It All Ends: A Review Of Harry Potter and The Deathly Hallows – Part 2 (2011)

(Spoilers Ahead)

Well, this morning I said something I thought I would never say: “I’m off to see the new Harry Potter movie. Bye.” This used to be as likely as my saying, “Hey everyone, I’m going to go pick up guys at the mall.”

Fast forward two and half hours later. I’m exhausted. In the wake of that drained feeling I am writing this review- of the movie, book and theater experience altogether. Then after that I’m probably going to lay down somewhere.

First of all, there were 300 previews. There was the trailer for the new Taylor Lautner vehicle, Abduction, which started out somewhat interesting then turned into a bunch of people punching and shooting each other over a Sleigh Bells song. Sleigh Bells. No, I’m not kidding. Then there was the teaser for Christopher Nolan’s The Dark Knight Rises, which told us… Gary Oldman is sick? Other than that, not much we don’t already know.

Just when I was wondering if the movie would ever start, it did. It begins, literally, where Part 1 left off before taking us back to Hogwarts.

The interesting thing about this beginning is that the first character we see is Snape, not Harry. Perhaps this is implying that Part 2 is partially his film as well, considering what we will find out. I recently discovered that one of the only people who knew Snape’s true nature was Alan Rickman himself. He had to keep that secret for years. So here he is, playing Snape at the culmination of his character. And he’s doing it well.

However, Snape is near the end of the road for Harry, who is still tracking down those damn Horcruxes. There is the trip to Gringotts first, and I enjoyed the sequence. It was amusing to see Helena Bonham Carter playing Emma Watson playing Hermione, which she does quite well (much like Daniel Radcliffe during the Seven Potters sequence in Part 1). It was also amusing to watch the Lestrange vault turn into a Chuck E. Cheese ball pit from hell.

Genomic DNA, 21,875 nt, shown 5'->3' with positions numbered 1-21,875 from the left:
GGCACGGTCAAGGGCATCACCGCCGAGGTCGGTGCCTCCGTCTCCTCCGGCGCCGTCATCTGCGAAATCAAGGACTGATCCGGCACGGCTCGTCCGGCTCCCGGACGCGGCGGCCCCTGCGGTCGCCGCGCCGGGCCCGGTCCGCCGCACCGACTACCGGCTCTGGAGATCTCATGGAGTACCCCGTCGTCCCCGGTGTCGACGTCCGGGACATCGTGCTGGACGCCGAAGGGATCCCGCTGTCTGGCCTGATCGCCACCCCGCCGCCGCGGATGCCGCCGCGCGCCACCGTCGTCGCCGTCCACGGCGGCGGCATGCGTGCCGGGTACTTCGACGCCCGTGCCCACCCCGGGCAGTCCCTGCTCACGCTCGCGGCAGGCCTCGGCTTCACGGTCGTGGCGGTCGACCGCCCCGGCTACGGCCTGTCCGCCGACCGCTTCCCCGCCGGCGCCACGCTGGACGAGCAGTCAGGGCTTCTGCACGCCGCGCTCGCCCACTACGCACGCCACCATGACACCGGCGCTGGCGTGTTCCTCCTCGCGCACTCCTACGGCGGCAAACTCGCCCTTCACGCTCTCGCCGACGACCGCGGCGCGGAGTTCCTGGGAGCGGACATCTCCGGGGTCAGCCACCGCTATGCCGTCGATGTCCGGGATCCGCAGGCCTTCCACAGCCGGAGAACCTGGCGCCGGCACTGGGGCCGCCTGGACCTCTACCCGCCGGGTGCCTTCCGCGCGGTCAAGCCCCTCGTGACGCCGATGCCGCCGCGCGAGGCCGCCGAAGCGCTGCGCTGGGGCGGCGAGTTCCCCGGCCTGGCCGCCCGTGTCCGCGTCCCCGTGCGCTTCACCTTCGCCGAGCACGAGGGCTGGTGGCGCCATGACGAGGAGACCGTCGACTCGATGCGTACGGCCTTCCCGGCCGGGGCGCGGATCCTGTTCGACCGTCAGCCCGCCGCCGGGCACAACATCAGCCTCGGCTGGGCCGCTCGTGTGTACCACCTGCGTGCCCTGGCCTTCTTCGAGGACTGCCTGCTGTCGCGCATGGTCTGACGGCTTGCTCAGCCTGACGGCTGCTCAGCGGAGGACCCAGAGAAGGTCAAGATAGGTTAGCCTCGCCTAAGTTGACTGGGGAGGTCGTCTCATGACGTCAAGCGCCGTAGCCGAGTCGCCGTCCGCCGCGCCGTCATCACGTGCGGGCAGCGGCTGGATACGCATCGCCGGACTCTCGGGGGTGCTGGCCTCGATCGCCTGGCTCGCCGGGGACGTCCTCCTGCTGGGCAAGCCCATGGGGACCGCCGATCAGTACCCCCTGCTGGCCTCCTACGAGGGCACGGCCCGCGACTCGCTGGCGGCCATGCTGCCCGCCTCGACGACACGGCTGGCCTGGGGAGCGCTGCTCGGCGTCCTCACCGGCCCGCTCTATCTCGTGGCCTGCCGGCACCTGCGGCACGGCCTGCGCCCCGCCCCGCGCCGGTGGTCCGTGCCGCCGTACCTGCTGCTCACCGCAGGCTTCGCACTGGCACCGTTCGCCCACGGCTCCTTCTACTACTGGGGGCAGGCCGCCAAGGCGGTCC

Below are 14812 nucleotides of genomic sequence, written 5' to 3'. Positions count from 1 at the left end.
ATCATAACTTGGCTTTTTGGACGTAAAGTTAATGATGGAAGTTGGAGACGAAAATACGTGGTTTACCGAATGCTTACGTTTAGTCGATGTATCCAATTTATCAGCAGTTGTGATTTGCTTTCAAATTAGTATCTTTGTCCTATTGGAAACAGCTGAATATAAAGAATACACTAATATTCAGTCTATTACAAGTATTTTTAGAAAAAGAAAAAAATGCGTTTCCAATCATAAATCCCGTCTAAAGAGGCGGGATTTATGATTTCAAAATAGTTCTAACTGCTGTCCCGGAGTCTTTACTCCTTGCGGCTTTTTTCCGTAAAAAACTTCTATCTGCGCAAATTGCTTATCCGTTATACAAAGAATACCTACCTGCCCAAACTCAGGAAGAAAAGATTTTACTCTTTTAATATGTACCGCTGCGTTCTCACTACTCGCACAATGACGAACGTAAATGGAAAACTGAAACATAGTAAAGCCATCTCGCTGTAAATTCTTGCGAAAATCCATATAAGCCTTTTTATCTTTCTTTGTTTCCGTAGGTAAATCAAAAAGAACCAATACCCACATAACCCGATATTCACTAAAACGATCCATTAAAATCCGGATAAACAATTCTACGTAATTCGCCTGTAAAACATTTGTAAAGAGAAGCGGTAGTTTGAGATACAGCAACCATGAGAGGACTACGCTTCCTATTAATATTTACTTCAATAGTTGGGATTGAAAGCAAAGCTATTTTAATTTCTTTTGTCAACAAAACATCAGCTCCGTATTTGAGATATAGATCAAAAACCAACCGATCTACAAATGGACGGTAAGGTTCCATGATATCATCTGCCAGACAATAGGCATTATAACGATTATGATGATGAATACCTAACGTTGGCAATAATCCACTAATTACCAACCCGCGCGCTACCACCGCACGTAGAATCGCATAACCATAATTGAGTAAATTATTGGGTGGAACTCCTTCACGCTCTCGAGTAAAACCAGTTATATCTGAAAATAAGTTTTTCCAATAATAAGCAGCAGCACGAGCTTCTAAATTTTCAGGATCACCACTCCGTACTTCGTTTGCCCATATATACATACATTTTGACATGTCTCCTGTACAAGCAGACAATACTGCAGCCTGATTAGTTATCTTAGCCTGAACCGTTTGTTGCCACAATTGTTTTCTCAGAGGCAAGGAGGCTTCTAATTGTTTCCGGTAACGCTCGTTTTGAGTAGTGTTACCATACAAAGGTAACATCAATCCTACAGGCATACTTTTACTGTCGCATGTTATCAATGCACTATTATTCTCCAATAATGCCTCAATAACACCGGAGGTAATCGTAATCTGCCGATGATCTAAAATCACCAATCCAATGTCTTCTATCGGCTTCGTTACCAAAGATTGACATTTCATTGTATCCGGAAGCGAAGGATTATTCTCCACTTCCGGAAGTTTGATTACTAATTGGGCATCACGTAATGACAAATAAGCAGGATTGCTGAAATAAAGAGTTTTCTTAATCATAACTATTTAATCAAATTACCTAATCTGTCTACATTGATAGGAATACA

Of course, I was looking forward to the escape via dragon because of that notorious line I mentioned in Pottered, Chapter Seven.

Sadly, there were no skittles or tasting the rainbow.

Or was there?

Well, maybe in poster form.

After this I was presented with the most intense shirt-changing sequence in cinema history (people who have seen this know what I’m talking about) and the plot beelines towards Hogwarts with few distractions. The Albus-Aberforth-Ariana-Grindelwald plotline has been omitted, for example (sample line from Harry: “I don’t care”). I was kind of disappointed about that. We also see little of Voldemort other than his post-massacre trudging through Malfoy Manor. Particularly those bloody, bare feet of his- a morbid detail I have to give the filmmakers credit for.

Before I knew it the movie was at the beginning of the end. Harry, Ron and Hermione have infiltrated Hogwarts. This is what fans have waited for, namely all these characters they love joining ranks then zapping Death Eaters and blowing shit up. Particular attention is given to Neville Longbottom (Matthew Lewis), who has grown up into quite a wisecracking young man who- despite his wardrobe choices- is quite handy with public speaking as well as the Sword of Gryffndor.

I will never make fun of grandpa sweaters again.

However Neville didn’t interest me as much as the staff and Phoenix members over forty: Flitwick (Warwick Davis), McGonagall (Maggie Smith), Slughorn (Jim Broadbent), Molly Weasley (Julie Walters), etc. These guys are played by character actors who have been around for years. How often do they get the opportunity to be in on action like this? To say the least it’s a treat. I particularly liked watching 77-year-old Smith take on Rickman because they fought like maniacs. It was awesome.